Knowing Nature and Extent of Pain May Help Improve Quality of Life in Duchenne MD Kids, Study Says
Pain is a common and frequent problem among patients with Duchenne muscular dystrophy (DMD) and is associated with physical limitations and poor quality of life in these patients, according to a new study conducted by researchers in Brazil.
The authors argue that knowing several aspects about pain, such as frequency, intensity, location, and discomfort, can be used to potentially manage pain and improve the quality of life in DMD patients.
The study, “Pain Characterization In Duchenne Muscular Dystrophy,” published in the journal Arquivos de Neuro-Psiquiatria, reviewed several published articles to investigate the relationship between pain and Duchenne MD.
Although pain – described as “an unpleasant sensory and emotional experience that is associated with actual or potential tissue damage or described in such terms” – has not been considered a major symptom in DMD, a growing number of studies suggest chronic pain is a common symptom among patients of neuromuscular diseases, and can lead to adverse consequences on function and quality of life.
Knowledge about the nature of pain and its extent in children and adolescents with DMD is limited, but this information is relevant to provide better treatment options and to understand the impact of pain on patient outcome.
According to the studies analyzed by the authors, pain is a common and frequent problem in individuals with DMD, linking to their physical limitations and general aspects of the disease, vertebral fractures, and scoliosis. In those studies, several instruments were used to qualify and quantify pain, the most common being the Visual Analogue Scales (VAS) and the Brief Pain Inventory (BPI).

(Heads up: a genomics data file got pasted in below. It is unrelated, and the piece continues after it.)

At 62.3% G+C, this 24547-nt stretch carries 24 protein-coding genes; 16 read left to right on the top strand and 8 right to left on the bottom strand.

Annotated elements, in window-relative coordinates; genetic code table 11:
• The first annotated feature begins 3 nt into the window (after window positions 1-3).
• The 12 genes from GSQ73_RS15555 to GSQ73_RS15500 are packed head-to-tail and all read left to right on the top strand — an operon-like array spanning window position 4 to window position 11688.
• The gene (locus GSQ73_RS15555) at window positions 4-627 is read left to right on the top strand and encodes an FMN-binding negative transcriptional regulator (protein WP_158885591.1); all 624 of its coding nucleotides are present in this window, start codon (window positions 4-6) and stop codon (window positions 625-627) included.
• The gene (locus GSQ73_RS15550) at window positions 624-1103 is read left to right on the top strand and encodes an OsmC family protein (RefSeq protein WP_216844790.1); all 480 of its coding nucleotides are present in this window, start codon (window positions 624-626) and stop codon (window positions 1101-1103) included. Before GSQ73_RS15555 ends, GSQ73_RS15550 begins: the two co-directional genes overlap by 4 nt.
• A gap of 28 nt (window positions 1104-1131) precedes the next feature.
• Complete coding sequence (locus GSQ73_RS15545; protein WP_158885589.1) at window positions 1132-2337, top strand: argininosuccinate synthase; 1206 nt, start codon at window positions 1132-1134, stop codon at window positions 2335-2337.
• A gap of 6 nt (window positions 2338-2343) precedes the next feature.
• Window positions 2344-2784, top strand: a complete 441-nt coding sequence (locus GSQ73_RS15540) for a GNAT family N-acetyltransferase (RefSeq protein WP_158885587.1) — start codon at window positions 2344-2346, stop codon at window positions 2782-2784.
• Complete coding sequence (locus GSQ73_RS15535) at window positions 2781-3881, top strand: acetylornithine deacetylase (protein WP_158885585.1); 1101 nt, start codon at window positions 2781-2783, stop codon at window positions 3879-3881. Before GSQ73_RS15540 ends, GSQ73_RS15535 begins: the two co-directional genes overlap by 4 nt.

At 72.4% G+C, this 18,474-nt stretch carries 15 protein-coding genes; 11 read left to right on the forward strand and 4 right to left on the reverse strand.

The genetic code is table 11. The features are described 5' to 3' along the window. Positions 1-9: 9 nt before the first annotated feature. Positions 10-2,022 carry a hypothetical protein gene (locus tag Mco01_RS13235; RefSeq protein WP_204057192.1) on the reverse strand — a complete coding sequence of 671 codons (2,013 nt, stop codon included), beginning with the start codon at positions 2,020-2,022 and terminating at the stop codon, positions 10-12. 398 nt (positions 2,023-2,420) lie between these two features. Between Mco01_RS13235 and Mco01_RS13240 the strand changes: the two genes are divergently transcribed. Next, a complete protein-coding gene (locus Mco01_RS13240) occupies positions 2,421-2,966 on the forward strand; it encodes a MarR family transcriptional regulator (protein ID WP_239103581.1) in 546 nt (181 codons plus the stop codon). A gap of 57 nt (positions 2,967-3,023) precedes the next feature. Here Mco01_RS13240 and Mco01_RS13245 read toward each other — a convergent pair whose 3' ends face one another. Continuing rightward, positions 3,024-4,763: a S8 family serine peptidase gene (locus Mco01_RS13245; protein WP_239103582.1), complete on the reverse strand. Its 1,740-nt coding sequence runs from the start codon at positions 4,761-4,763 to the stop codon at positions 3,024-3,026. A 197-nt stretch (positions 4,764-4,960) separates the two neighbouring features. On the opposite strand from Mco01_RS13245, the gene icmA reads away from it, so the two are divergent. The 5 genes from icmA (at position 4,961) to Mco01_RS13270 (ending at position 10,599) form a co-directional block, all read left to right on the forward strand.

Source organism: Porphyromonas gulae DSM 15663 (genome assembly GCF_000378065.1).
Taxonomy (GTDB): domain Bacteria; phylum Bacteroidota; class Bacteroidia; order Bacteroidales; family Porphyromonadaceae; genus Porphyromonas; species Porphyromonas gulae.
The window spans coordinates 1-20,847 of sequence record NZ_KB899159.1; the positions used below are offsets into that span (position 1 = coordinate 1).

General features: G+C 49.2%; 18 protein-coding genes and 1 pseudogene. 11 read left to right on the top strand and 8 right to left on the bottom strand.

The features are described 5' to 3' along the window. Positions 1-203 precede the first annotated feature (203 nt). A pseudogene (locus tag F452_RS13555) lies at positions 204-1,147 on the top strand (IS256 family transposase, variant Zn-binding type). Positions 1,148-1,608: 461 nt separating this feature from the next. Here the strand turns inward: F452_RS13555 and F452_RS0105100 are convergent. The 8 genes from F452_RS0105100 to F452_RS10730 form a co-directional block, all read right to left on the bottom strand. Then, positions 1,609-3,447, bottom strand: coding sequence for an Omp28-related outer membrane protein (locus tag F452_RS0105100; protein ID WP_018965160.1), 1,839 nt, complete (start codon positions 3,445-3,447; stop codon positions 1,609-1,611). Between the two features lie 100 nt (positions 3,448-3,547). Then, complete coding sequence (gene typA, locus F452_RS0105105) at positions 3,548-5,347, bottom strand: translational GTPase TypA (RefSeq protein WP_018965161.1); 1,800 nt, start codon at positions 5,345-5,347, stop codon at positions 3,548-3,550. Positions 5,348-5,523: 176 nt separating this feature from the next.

Two important aspects measured in the studies were pain frequency and duration. While some studies conducted only an assessment of pain, others analyzed pain at different times: before and after two years of bisphosphonate therapy; before surgery; and post-surgery after six weeks, one year, two years, and in six-month follow-ups.
“The main factors perceived by DMD adolescents to exacerbate pain were sitting, too much movement/activity, and being lifted and transferred; some examples of other factors exacerbating pain were driving the power wheelchair, lying in bed, especially at night, and thinking about the pain,” the authors wrote.
“The most common factors that were identified as relieving pain were resting, changing position, massage, and use of painkillers. Other factors for relieving pain were doing something fun and thinking about something else.”
The analysis also revealed that with interventions such as surgery or drug administration, boys with DMD showed some improvement on pain reports, or even complete resolution, whereas no intervention kept the pain score the same.
“The studies reviewed showed chronic pain as a common and frequent problem in individuals with DMD, occurring in more than one body location, usually in the lower back and legs,” the authors wrote. “Pain in patients with DMD was associated to physical limitations and general aspects of the disease, vertebral fractures and scoliosis, as well as being associated with poor quality of life and emotional aspects.”